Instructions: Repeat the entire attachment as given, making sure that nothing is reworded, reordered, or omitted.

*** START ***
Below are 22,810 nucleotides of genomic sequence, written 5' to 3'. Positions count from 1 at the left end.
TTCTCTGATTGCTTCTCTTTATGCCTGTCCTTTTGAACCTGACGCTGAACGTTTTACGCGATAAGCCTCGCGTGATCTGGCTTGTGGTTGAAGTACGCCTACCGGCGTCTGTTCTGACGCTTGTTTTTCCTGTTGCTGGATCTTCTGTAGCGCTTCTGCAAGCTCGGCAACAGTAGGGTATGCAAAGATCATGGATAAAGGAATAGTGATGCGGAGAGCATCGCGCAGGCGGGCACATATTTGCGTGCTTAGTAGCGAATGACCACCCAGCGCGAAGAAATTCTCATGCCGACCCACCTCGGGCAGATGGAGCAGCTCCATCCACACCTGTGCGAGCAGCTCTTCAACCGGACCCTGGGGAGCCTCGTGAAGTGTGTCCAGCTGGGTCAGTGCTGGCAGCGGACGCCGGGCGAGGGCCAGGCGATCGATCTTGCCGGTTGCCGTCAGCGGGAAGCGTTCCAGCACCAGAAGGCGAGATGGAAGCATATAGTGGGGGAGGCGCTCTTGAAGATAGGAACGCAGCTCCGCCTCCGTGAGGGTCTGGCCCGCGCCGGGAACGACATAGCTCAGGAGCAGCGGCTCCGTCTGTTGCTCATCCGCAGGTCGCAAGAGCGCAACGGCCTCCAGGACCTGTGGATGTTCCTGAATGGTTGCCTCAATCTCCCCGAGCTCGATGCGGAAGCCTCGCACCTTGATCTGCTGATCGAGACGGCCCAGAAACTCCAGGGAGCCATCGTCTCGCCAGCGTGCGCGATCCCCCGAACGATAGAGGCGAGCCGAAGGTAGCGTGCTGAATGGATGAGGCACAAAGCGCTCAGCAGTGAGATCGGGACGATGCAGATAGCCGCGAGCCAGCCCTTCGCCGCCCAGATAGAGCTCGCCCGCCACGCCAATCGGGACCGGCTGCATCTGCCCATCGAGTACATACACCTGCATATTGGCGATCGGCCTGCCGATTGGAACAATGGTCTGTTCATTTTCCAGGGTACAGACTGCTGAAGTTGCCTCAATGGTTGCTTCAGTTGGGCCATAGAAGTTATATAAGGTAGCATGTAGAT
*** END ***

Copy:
Below are 22,810 nucleotides of genomic sequence, written 5' to 3'. Positions count from 1 at the left end.
TTCTCTGATTGCTTCTCTTTATGCCTGTCCTTTTGAACCTGACGCTGAACGTTTTACGCGATAAGCCTCGCGTGATCTGGCTTGTGGTTGAAGTACGCCTACCGGCGTCTGTTCTGACGCTTGTTTTTCCTGTTGCTGGATCTTCTGTAGCGCTTCTGCAAGCTCGGCAACAGTAGGGTATGCAAAGATCATGGATAAAGGAATAGTGATGCGGAGAGCATCGCGCAGGCGGGCACATATTTGCGTGCTTAGTAGCGAATGACCACCCAGCGCGAAGAAATTCTCATGCCGACCCACCTCGGGCAGATGGAGCAGCTCCATCCACACCTGTGCGAGCAGCTCTTCAACCGGACCCTGGGGAGCCTCGTGAAGTGTGTCCAGCTGGGTCAGTGCTGGCAGCGGACGCCGGGCGAGGGCCAGGCGATCGATCTTGCCGGTTGCCGTCAGCGGGAAGCGTTCCAGCACCAGAAGGCGAGATGGAAGCATATAGTGGGGGAGGCGCTCTTGAAGATAGGAACGCAGCTCCGCCTCCGTGAGGGTCTGGCCCGCGCCGGGAACGACATAGCTCAGGAGCAGCGGCTCCGTCTGTTGCTCATCCGCAGGTCGCAAGAGCGCAACGGCCTCCAGGACCTGTGGATGTTCCTGAATGGTTGCCTCAATCTCCCCGAGCTCGATGCGGAAGCCTCGCACCTTGATCTGCTGATCGAGACGGCCCAGAAACTCCAGGGAGCCATCGTCTCGCCAGCGTGCGCGATCCCCCGAACGATAGAGGCGAGCCGAAGGTAGCGTGCTGAATGGATGAGGCACAAAGCGCTCAGCAGTGAGATCGGGACGATGCAGATAGCCGCGAGCCAGCCCTTCGCCGCCCAGATAGAGCTCGCCCGCCACGCCAATCGGGACCGGCTGCATCTGCCCATCGAGTACATACACCTGCATATTGGCGATCGGCCTGCCGATTGGAACAATGGTCTGTTCATTTTCCAGGGTACAGACTGCTGAAGTTGCCTCAATGGTTGCTTCAGTTGGGCCATAGAAGTTATATAAGGTAGCATGTAGAT